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Unfurling a Controversy

Unfurling a Controversy
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Above: The national flag has been a rallying point for patriots and activists as seen in the India Against Corruption protests at Ramlila Maidan in Delhi. Photo: Anil Shakya

The national flag reigns supreme and no state government should question that. The Karnataka government’s recent move to even consider an alternative to the Tricolour was most unfortunate


~By K Sreedhar Rao

The history of the freedom movement is a saga of painful sacrifice by millions of Indians. At the time of the advent of the British, India was a conglomerate of monarchical states. However, the British cunningly exploited the differences among them and established its oppressive colonial rule on what they felt was the sustainable part of Indian territory. But things changed with the birth of the Indian National Congress which heralded the beginning of the nationalist movement. The teeming millions, inspired by the clarion call given by stalwarts like Bal Gangadhar Tilak, Mahatma Gandhi, Jawaharlal Nehru, Sardar Patel and Subhash Chandra Bose joined it.

Mahatma Gandhi, apart from being saintly, was also a pragmatic strategist. In order to appeal and inspire the distinct linguistic populace of India, he formed state units of the Congress party on the basis of linguistic geographical territories. Millions of people irrespective of caste, creed and religion thus joined the freedom movement which gained in strength to become one of the chief reasons that coerced the British to grant independence to the nation.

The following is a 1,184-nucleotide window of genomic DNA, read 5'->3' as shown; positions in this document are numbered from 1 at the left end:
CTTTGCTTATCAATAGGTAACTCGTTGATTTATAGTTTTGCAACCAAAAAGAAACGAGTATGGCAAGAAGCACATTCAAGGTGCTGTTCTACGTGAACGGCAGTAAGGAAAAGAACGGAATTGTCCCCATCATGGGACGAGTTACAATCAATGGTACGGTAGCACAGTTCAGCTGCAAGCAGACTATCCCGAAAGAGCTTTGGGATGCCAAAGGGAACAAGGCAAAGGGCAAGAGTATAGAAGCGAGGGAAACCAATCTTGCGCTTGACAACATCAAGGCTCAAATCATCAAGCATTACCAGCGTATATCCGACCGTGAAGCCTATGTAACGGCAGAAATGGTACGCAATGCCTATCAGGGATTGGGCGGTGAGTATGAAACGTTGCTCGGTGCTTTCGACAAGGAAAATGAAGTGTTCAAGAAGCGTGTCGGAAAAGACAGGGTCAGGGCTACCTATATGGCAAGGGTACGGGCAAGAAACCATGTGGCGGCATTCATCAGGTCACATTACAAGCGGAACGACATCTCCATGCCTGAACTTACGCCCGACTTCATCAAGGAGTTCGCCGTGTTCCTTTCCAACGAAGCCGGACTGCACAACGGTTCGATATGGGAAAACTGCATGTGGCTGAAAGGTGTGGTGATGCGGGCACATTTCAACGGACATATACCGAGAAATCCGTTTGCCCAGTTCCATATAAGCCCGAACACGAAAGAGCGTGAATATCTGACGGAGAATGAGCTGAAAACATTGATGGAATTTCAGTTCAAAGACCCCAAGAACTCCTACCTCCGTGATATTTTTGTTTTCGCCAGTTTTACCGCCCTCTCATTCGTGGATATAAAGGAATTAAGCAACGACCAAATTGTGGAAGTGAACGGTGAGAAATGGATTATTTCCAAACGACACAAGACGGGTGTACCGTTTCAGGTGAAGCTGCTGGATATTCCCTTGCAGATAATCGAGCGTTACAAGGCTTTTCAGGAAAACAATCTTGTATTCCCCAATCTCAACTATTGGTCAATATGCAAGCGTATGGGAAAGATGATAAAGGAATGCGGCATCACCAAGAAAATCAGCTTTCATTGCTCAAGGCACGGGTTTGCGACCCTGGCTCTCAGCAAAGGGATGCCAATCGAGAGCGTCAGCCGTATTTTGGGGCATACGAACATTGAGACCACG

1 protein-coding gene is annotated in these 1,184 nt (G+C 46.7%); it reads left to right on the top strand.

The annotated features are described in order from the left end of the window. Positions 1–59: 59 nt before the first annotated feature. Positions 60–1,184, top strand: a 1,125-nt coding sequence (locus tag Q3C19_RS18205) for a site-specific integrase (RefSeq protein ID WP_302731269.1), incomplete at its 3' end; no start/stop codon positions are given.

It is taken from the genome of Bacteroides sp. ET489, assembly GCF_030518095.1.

The national flag and national anthem were among the chief considerations on the agenda of the constituent assembly for Independent India. Mahatma Gandhi said, “it will be necessary for us Indians—Hindus, Muslims, Christians, Jews, Parsi and all others to whom India is their home—to recognize their common flag to live and die for”. On July 22, 1947 in the Constituent Assembly, Pandit Jawaharlal Nehru said that “the flag would carry the message of freedom wherever it flew”. Dr S. Radhakrishnan explained the significance of the tricolor in the flag—saffron represented leaders, who like hermits should be indifferent to material gains and work for public welfare. The white in the centre was light, the path of truth to guide our conduct. The green symbolised our relation to the soil, animal and plant life on which our existence depends.

It was not felt necessary at that point to have an explicit provision in the constitution about the national flag. However, after incorporation of fundamental duties, respecting the national flag has become one of them. Prior to that, the parliament enacted The Prevention of Insult to National Honour Act, 1971, where an insult to the national flag in any manner was made a punishable crime. The National Flag Code, 2002, also regulated the size, colour and the elements of the flag.

Vandals scratch out Hindi words on public signs in Karnataka
Vandals scratch out Hindi words on public signs in Karnataka

Jammu and Kashmir enjoys special constitutional status under Article 370. To underline that, an attempt was made by J&K state to have a separate flag. In a writ petition, a learned single judge upheld the action of the state government for hoisting the state flag on government offices and buildings. The division bench of the high court, however, stayed the order of the single judge. In view of serious protests, the state government withdrew the order on hoisting the state flag.